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  1. "So they arrested him on interfering because he after they was giving them gave him a hard time because FUCK YOU THAT'S WHY."

  2. Wow. SO many enemies and bad guys in this case.

    Violent revolution is coming. Not sure I want to be alive to see it. Maybe the mob will take care of it.

    Long as the fucking bureaucrats go down, it will be worth it.

    Fuck these fucking fucks. FUCK!

    1. You really think so? I don't believe we've got it in us anymore, as a people. We'll complain endlessly, but I think we'll let the government do whatever it wants. We've become so infantilized and pacified, we'd likely demonize anyone who resorted to the threat of the state with violence, even when necessary.

      1. Everyone's got it in them, but it's rare for a violent revolt until the general population has nothing to lose. we're pretty far from that right now.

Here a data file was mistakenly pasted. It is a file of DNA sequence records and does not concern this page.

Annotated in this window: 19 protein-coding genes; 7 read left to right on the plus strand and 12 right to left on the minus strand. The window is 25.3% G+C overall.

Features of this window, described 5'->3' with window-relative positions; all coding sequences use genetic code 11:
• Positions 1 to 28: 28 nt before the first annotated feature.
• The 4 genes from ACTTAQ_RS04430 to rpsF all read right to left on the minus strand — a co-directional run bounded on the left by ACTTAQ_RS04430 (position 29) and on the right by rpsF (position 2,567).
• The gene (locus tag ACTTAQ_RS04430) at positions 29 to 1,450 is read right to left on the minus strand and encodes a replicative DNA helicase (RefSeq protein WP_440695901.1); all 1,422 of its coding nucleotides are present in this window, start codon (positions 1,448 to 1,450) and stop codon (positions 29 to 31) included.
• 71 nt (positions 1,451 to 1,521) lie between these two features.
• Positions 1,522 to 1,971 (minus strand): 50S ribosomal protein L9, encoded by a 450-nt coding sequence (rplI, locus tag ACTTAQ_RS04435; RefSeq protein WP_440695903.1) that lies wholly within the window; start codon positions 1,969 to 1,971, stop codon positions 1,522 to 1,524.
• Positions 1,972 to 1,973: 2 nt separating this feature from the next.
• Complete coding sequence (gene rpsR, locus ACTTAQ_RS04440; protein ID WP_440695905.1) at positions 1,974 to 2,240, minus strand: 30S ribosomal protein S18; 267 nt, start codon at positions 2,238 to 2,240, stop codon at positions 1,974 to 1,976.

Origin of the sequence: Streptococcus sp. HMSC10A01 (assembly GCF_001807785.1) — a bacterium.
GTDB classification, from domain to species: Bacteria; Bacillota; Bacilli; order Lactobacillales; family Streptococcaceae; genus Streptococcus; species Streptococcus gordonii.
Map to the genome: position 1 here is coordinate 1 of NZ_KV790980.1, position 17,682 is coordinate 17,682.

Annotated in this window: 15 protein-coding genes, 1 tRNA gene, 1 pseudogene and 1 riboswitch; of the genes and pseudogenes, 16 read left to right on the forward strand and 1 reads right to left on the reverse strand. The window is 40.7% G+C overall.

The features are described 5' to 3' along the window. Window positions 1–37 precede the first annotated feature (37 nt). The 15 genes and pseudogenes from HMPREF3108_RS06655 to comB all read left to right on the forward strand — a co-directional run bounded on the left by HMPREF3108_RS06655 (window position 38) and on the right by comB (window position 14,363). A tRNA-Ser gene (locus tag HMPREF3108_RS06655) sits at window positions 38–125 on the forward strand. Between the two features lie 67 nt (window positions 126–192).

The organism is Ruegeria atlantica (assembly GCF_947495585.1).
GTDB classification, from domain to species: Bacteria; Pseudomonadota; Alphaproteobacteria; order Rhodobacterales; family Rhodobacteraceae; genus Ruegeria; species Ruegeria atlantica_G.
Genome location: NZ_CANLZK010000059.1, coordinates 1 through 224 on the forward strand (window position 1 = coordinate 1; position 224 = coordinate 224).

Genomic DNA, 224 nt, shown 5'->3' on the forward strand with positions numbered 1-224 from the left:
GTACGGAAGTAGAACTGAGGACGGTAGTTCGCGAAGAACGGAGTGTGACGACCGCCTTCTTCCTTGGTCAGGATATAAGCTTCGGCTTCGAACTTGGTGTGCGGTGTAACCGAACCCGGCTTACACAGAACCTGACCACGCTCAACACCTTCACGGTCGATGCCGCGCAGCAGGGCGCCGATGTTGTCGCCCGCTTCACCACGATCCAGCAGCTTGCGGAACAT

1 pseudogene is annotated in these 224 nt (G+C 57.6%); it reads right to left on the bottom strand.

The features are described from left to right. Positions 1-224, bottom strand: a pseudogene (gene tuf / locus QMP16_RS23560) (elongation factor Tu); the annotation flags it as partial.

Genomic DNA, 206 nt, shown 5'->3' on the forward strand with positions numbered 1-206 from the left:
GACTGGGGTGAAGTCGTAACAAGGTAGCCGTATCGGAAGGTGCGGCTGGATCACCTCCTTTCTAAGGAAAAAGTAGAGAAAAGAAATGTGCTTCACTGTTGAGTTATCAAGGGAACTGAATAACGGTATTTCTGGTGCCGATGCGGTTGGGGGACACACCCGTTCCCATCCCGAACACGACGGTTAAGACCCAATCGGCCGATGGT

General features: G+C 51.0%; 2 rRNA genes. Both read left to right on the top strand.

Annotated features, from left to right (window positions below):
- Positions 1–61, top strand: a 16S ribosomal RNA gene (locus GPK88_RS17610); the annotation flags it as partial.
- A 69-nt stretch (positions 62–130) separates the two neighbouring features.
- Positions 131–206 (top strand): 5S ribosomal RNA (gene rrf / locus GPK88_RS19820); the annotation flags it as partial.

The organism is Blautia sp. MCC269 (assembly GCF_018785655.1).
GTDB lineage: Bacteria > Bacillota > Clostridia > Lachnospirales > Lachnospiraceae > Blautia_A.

3. What's the deal with CT being so anti-gun? I know it's a bit of a mashup state as far a politics, but seems like CT is always in the news for something - i.e. gun registrations, attempted confiscations, this article, etc.

    1. What's the deal with Oprah? She's fat, she's thin....pick a weight and go with it!

    2. "

      LessIsMore|10.3.14 @ 3:18PM|#

      What's the deal with CT being so anti-gun?"

      People who leave NYC and want to take it with them?

    3. What's the deal with cancer?

    4. What's the deal with CT being so anti-gun?

      A lady I know who's from CT says the state is little more than a suburb of NYC.